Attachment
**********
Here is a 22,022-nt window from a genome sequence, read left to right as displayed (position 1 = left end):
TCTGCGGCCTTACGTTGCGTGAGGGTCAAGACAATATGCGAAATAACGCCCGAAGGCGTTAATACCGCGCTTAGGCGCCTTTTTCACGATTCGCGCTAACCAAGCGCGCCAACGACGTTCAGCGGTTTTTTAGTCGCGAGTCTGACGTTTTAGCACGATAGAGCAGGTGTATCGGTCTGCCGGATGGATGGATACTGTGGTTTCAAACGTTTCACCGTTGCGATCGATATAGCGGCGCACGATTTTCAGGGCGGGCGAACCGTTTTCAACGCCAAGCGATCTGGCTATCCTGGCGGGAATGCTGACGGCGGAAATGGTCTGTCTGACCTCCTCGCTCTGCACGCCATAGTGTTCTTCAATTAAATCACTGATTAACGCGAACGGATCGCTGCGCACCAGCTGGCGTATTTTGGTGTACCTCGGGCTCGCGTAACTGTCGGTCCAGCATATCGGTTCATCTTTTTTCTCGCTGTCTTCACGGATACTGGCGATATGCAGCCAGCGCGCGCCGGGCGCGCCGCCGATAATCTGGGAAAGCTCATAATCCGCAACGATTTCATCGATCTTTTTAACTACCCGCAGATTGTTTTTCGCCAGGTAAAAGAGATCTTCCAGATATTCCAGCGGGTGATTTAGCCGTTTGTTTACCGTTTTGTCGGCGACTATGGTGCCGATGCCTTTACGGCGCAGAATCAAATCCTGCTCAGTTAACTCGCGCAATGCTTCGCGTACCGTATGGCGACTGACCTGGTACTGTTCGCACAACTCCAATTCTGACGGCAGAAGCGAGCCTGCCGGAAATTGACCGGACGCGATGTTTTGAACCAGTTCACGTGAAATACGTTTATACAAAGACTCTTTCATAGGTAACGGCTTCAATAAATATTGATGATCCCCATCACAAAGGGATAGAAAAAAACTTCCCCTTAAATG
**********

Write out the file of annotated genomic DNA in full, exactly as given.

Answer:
Here is a 22,022-nt window from a genome sequence, read left to right as displayed (position 1 = left end):
TCTGCGGCCTTACGTTGCGTGAGGGTCAAGACAATATGCGAAATAACGCCCGAAGGCGTTAATACCGCGCTTAGGCGCCTTTTTCACGATTCGCGCTAACCAAGCGCGCCAACGACGTTCAGCGGTTTTTTAGTCGCGAGTCTGACGTTTTAGCACGATAGAGCAGGTGTATCGGTCTGCCGGATGGATGGATACTGTGGTTTCAAACGTTTCACCGTTGCGATCGATATAGCGGCGCACGATTTTCAGGGCGGGCGAACCGTTTTCAACGCCAAGCGATCTGGCTATCCTGGCGGGAATGCTGACGGCGGAAATGGTCTGTCTGACCTCCTCGCTCTGCACGCCATAGTGTTCTTCAATTAAATCACTGATTAACGCGAACGGATCGCTGCGCACCAGCTGGCGTATTTTGGTGTACCTCGGGCTCGCGTAACTGTCGGTCCAGCATATCGGTTCATCTTTTTTCTCGCTGTCTTCACGGATACTGGCGATATGCAGCCAGCGCGCGCCGGGCGCGCCGCCGATAATCTGGGAAAGCTCATAATCCGCAACGATTTCATCGATCTTTTTAACTACCCGCAGATTGTTTTTCGCCAGGTAAAAGAGATCTTCCAGATATTCCAGCGGGTGATTTAGCCGTTTGTTTACCGTTTTGTCGGCGACTATGGTGCCGATGCCTTTACGGCGCAGAATCAAATCCTGCTCAGTTAACTCGCGCAATGCTTCGCGTACCGTATGGCGACTGACCTGGTACTGTTCGCACAACTCCAATTCTGACGGCAGAAGCGAGCCTGCCGGAAATTGACCGGACGCGATGTTTTGAACCAGTTCACGTGAAATACGTTTATACAAAGACTCTTTCATAGGTAACGGCTTCAATAAATATTGATGATCCCCATCACAAAGGGATAGAAAAAAACTTCCCCTTAAATG